# RhPicture Plug-in Geometry Color Information

Summary: A description of color definition in the RhPicture plug-in

## VB.NET

Colors in RhinoScript and VBScript are 24 bit-per-pixel RGB colors, meaning every channel can have a value between 0 and 255. Objects, layers, and materials in Rhino do not support transparancy or HDR (floating point colors). This system allows for a total set of 16,777,216 unique colors (256 × 256 × 256 or 256³) that all fall within a clearly delineated range which only covers a small part of what the human eye can actually perceive:

 The CIExy1931 domain of possible colors (Source: Wikipedia)

This diagram shows the limitations of the 24-bbp-RGB system. A more useful graphic representation of color is the RGB-space diagram, that treats the individual channels (red, green, and blue) as spatial coordinates (x, y and z). The color-space origin is located at the far corner of the cube. When all three coordinates are zero the resulting color is black. When they are at their maximum, the result is white. The maximum value along each axis represents a primary color (either red, green, or blue) and the maximum value along two axes represent a secondary color (either cyan, yellow or magenta):

VBScript colors are defined in a very compact way that lets us easily store them, but it makes accessing the individual channels rather cumbersome. The individual values of the RGB channels of a VBScript color are all mashed together in one big number, where each group of digits (in binary of course) refers to a primary channel. The result is a humanly unreadable color definition which has to be put through nasty looking functions to extract the red, green, and blue base values:

```Function ExtractRedChannel(ByVal col)
ExtractRedChannel = col \ (256 ^ 0) And 255
End Function```
```Function ExtractGreenChannel(ByVal col)
ExtractGreenChannel = col \ (256 ^ 1) And 255
End Function```
```Function ExtractBlueChannel(ByVal col)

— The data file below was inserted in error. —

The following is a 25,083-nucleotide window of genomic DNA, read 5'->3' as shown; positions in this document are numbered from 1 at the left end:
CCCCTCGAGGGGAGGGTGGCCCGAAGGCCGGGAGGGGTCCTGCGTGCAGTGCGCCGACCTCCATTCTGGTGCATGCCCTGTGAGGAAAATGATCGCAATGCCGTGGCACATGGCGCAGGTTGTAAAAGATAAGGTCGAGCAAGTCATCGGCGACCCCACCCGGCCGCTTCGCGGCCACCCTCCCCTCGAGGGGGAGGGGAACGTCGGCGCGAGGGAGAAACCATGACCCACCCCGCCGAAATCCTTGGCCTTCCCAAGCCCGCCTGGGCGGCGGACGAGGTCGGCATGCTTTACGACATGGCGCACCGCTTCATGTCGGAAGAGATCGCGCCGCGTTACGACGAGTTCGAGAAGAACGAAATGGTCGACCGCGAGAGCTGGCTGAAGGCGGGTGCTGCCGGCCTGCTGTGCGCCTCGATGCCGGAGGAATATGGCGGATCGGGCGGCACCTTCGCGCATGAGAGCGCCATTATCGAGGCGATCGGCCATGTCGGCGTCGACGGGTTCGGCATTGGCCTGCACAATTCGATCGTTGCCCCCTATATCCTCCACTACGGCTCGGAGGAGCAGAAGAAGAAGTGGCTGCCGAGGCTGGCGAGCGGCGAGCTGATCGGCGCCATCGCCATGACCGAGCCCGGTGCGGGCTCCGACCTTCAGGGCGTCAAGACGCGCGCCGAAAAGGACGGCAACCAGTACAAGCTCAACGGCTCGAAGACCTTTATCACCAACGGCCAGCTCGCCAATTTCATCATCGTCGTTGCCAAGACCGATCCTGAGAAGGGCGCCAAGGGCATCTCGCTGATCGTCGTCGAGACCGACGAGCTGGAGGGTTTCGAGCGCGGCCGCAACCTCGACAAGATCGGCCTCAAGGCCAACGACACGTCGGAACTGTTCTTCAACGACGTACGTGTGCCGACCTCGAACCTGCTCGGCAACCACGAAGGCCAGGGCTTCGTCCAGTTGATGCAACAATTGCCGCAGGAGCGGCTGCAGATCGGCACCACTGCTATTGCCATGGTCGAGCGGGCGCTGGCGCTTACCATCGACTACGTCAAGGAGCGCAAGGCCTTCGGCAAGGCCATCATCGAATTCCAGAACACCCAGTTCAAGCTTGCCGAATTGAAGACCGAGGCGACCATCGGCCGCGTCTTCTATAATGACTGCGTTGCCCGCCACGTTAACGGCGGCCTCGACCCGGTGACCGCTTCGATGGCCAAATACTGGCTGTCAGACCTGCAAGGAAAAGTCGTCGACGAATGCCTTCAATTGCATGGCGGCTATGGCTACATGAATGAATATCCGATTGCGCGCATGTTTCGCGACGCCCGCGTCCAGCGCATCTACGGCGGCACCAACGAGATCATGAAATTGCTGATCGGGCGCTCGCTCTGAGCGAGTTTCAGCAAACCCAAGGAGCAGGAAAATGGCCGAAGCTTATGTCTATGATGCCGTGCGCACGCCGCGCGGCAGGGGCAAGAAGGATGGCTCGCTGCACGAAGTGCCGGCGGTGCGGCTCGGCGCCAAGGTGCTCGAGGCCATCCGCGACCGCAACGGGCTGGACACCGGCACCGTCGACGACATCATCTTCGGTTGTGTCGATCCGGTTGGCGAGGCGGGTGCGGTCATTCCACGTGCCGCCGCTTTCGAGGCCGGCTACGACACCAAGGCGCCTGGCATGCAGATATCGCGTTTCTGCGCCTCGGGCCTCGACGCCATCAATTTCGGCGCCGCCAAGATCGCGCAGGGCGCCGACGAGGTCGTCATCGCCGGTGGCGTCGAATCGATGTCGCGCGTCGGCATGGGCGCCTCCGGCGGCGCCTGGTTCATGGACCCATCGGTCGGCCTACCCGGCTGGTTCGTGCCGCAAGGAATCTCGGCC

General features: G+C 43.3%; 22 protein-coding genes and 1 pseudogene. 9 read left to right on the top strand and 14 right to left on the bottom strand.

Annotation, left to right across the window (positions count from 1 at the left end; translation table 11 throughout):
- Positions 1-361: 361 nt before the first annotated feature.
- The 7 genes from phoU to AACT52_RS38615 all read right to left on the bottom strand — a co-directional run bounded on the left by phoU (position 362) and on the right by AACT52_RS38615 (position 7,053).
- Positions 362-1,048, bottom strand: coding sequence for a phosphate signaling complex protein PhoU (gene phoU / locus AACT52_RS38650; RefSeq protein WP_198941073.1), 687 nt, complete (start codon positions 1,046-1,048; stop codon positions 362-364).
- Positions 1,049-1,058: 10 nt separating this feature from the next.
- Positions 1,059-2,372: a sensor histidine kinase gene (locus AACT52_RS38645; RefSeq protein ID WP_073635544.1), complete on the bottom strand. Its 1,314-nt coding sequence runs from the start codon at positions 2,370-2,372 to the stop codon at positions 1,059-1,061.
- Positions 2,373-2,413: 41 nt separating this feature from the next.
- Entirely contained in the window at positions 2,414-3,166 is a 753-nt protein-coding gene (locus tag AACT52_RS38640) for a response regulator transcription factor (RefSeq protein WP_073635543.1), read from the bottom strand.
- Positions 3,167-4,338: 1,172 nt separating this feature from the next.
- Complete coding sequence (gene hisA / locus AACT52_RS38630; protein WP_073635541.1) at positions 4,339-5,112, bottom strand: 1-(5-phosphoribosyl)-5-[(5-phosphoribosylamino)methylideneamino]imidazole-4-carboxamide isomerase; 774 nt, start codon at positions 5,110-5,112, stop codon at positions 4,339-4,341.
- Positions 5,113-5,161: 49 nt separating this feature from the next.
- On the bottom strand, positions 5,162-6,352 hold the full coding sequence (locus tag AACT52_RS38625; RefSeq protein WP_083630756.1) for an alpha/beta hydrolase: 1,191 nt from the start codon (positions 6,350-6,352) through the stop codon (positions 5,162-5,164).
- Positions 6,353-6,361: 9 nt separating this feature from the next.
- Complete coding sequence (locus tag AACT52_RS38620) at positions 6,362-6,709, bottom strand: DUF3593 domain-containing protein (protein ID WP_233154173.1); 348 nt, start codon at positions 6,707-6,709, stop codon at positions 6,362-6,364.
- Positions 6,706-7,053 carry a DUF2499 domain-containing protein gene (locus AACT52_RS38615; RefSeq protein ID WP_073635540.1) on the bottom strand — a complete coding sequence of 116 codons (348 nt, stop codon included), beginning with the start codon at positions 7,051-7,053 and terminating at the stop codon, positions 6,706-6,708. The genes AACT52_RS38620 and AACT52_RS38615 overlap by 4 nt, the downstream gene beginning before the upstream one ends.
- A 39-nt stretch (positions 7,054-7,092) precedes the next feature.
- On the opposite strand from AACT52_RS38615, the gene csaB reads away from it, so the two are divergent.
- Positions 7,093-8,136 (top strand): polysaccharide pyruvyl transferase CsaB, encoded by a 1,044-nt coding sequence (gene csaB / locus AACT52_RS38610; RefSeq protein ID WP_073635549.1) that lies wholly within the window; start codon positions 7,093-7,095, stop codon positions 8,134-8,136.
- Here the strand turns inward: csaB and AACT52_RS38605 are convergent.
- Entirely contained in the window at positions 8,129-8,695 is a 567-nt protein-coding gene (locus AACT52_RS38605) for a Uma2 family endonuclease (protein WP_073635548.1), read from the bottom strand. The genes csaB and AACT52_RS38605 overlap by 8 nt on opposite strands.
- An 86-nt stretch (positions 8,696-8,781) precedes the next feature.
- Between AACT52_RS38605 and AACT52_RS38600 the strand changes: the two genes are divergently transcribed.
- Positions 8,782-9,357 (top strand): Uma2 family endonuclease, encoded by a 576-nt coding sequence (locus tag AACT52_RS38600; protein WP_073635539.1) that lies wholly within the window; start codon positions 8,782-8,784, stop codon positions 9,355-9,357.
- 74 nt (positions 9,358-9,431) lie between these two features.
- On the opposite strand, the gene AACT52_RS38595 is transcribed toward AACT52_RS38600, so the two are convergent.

ExtractBlueChannel = col \ (256 ^ 2) And 255
End Function```

Constructing VBScript colors is much easier, because of the RGB function:

```Dim red   : red   = Rhino.GetInteger("Red channel value",   128, 0, 255)
Dim green : green = Rhino.GetInteger("Green channel value", 128, 0, 255)
Dim blue  : blue  = Rhino.GetInteger("Blue channel value",  128, 0, 255)
If Not (IsNull(red) Or IsNull(green) Or IsNull(blue)) Then
Call Rhino.LayerColor(Rhino.CurrentLayer(), RGB(red, green, blue))
End If```

GDI+ images support many different color formats, including paletted ones, greyscale formats and high-bit formats that store as much as 48 bits per pixel. The RhPicture plug-in uses only one of these possible formats which is very similar to VBScript colors, with one exception: transparency. Whenever a color is required in an RhPicture procedure you have a choice of format:

 RhPicture color types Type Format Description VBScript Integer Similar to the colour format in VBScript. Can be constructed using the RGB() function. RGB Integer() An array of three integers, one for each color channel. The values do not have to be limited to the 0~255 range but they will be clipped when they exceed this domain. RGBA Integer() An array of four integers, one for a each colour channel and an alpha value (the fourth element, zero being completely transparant and 255 being completely opaque). The values do not have to be limited to the 0~255 range but they will be clipped when they exceed this domain.

Thus, there are five ways to use the RhPicture.FillCircle() method:

```1. RhPicture.FillCircle(Array(50,50), 35, vbRed)
2. RhPicture.FillCircle(Array(50,50), 35, RGB(255, 0, 0))
3. RhPicture.FillCircle(Array(50,50), 35, Array(255, 0, 0))
4. RhPicture.FillCircle(Array(50,50), 35, Array(255, 0, 0, 128))
5. RhPicture.FillCircle(Array(50,50), 35, BrushObj)```

1. Use a VBScript color constant (other constants are vbBlack, vbWhite, vbBlue, vbGreen, vbCyan, vbMagenta and vbYellow).
2. Use a VBScript color integer (obtained in this case throug the RGB() function).
3. Use an array of three values (red, green and blue).
4. Use an array of four values (red, green, blue and alpha).

The first three methods all have exactly the same result. The fourth method draws a 50% transparant circle and the fifth method uses a Brush definition which could be a solid color, a gradient, a texture, or a hatch pattern.